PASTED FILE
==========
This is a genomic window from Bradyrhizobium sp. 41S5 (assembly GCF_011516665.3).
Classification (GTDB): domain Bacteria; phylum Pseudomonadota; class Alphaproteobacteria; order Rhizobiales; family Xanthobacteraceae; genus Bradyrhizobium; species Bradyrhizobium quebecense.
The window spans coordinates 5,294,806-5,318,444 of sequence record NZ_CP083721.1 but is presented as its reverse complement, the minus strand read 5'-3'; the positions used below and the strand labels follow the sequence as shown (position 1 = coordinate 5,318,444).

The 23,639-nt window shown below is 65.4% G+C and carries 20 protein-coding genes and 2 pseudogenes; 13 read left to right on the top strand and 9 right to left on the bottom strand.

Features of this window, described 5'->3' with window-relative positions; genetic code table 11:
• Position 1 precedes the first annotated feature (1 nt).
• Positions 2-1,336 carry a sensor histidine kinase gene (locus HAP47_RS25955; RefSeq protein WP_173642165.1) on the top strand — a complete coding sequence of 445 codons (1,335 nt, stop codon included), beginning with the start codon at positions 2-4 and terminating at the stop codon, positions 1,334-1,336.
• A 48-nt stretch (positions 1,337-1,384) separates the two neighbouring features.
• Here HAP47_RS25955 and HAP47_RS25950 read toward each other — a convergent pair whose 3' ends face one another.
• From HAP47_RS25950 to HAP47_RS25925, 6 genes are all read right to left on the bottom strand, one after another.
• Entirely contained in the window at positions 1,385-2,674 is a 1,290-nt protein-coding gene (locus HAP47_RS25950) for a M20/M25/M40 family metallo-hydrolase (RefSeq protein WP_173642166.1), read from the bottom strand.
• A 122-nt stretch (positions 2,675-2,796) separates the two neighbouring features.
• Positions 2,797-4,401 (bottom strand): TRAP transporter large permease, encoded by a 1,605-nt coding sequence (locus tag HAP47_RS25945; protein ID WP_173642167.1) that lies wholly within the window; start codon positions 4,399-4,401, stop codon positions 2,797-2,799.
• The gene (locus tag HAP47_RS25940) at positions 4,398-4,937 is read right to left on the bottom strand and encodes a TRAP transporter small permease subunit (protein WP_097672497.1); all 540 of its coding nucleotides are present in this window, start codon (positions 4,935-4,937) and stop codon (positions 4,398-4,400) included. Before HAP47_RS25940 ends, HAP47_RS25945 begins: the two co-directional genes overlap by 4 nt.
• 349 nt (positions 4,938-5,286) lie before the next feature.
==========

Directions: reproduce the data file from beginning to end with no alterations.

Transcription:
This is a genomic window from Bradyrhizobium sp. 41S5 (assembly GCF_011516665.3).
Classification (GTDB): domain Bacteria; phylum Pseudomonadota; class Alphaproteobacteria; order Rhizobiales; family Xanthobacteraceae; genus Bradyrhizobium; species Bradyrhizobium quebecense.
The window spans coordinates 5,294,806-5,318,444 of sequence record NZ_CP083721.1 but is presented as its reverse complement, the minus strand read 5'-3'; the positions used below and the strand labels follow the sequence as shown (position 1 = coordinate 5,318,444).

The 23,639-nt window shown below is 65.4% G+C and carries 20 protein-coding genes and 2 pseudogenes; 13 read left to right on the top strand and 9 right to left on the bottom strand.

Features of this window, described 5'->3' with window-relative positions; genetic code table 11:
• Position 1 precedes the first annotated feature (1 nt).
• Positions 2-1,336 carry a sensor histidine kinase gene (locus HAP47_RS25955; RefSeq protein WP_173642165.1) on the top strand — a complete coding sequence of 445 codons (1,335 nt, stop codon included), beginning with the start codon at positions 2-4 and terminating at the stop codon, positions 1,334-1,336.
• A 48-nt stretch (positions 1,337-1,384) separates the two neighbouring features.
• Here HAP47_RS25955 and HAP47_RS25950 read toward each other — a convergent pair whose 3' ends face one another.
• From HAP47_RS25950 to HAP47_RS25925, 6 genes are all read right to left on the bottom strand, one after another.
• Entirely contained in the window at positions 1,385-2,674 is a 1,290-nt protein-coding gene (locus HAP47_RS25950) for a M20/M25/M40 family metallo-hydrolase (RefSeq protein WP_173642166.1), read from the bottom strand.
• A 122-nt stretch (positions 2,675-2,796) separates the two neighbouring features.
• Positions 2,797-4,401 (bottom strand): TRAP transporter large permease, encoded by a 1,605-nt coding sequence (locus tag HAP47_RS25945; protein ID WP_173642167.1) that lies wholly within the window; start codon positions 4,399-4,401, stop codon positions 2,797-2,799.
• The gene (locus tag HAP47_RS25940) at positions 4,398-4,937 is read right to left on the bottom strand and encodes a TRAP transporter small permease subunit (protein WP_097672497.1); all 540 of its coding nucleotides are present in this window, start codon (positions 4,935-4,937) and stop codon (positions 4,398-4,400) included. Before HAP47_RS25940 ends, HAP47_RS25945 begins: the two co-directional genes overlap by 4 nt.
• 349 nt (positions 4,938-5,286) lie before the next feature.